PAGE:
fered, so that the memory of his death might not 
perish with his life." l The second incident re 
lated to a summons which, at the instigation of 
the hierarchy, the Regent had issued, ordering 
certain Protestant evangelists including Harlaw, 
Douglas, and Methven 2 to appear at Edinburgh 
on the 1 8th of July. The citation was probably 

1 Buchanan, 189; Pitscottie, ii., 135; Foxe, ii., 626. 

2 Harlaw had been exercising his gifts mainly in Edin 
burgh, Douglas in Leith, Methven in Dundee (Knox, H. of 
R.,l, 256). 

1559] The Scottish Reformation 187 

regarded as the easiest method of getting rid of the 
preachers, who might be expected to flee rather 
than to "compear." Following Knox s example, 
however, two years before, they responded to the 
summons. But they did not appear alone. 
"Many faithful men" from the West, headed by 
James Chalmers of Gadgirth in Ayrshire, pene 
trated into the room where the Regent and the 
bishops had assembled. They charged the Primate 
and his fellow-prelates with this fresh outbreak 
of oppression; plainly intimated to the Regent 
that they "would suffer this no longer"; and in 
token of their determination to add force, if re 
quired, to remonstrance, "every man put on his 
steel bonnet." The Queen Dowager perceived at 
once the necessity of timely concession ; declared 
that she "meant no evil" to them or to their 
preachers; called the intruders her "loving sub 
jects"; and then, turning to the bishops at her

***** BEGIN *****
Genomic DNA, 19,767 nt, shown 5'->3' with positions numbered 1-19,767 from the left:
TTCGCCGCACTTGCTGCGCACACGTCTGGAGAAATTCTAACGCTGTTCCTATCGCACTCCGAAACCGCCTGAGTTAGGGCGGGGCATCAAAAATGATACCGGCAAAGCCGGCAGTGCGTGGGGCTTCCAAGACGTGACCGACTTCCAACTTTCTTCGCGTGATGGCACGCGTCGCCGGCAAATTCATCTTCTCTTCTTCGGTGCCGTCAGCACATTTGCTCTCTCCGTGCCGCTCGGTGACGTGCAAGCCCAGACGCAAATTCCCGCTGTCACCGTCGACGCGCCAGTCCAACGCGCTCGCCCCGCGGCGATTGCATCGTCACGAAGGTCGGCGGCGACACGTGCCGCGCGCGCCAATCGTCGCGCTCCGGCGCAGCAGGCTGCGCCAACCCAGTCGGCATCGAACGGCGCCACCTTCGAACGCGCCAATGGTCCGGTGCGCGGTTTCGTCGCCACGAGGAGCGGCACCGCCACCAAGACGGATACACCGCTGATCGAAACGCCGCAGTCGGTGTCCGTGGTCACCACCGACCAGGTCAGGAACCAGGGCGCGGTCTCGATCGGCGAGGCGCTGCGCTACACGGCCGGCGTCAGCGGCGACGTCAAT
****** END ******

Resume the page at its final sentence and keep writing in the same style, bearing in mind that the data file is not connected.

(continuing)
side, forbade them to trouble either the preachers 
or their champions. "And so," writes Knox, 
"the day of summons being discharged, began the 
brethren universally to be further encouraged." 1 
The third incident was of a different character, 
yet equally suggestive, in another way, of the 
growth of anti-Roman sentiment. It occurred in 
September, on the occasion of the annual com 
memoration of St. Giles. When the image of the 
saint was borne, as usual, in solemn procession 

Knox, i., 257, 258; Pitscottie, ii., 137. 

i88 John Knox [i 55 6- 

along the High Street of Edinburgh, "the hearts 
of the brethren" so Knox records "were won 
derfully inflamed" on "seeing such abomination 
so manifestly maintained." "Down with the 
idol!" was the cry. One of the onlookers "took 
him by the heels, and dadding [knocking] his head 
to the causeway, left Dagon without head or 
hands." "The priests and friars fled faster than 
they did at Pinkie Cleucht." "Down go the 
crosses, off goes the surplice"; while "a merry 
Englishman" who stood by exclaims in jeering 
tone, "Why fly ye, villains, now, without order? 
Turn, and strike every one a stroke for the honour 
of his god!" Knox significantly concludes his 
account of the incident with the remark, "After 
that Baal had broken his neck, there was no com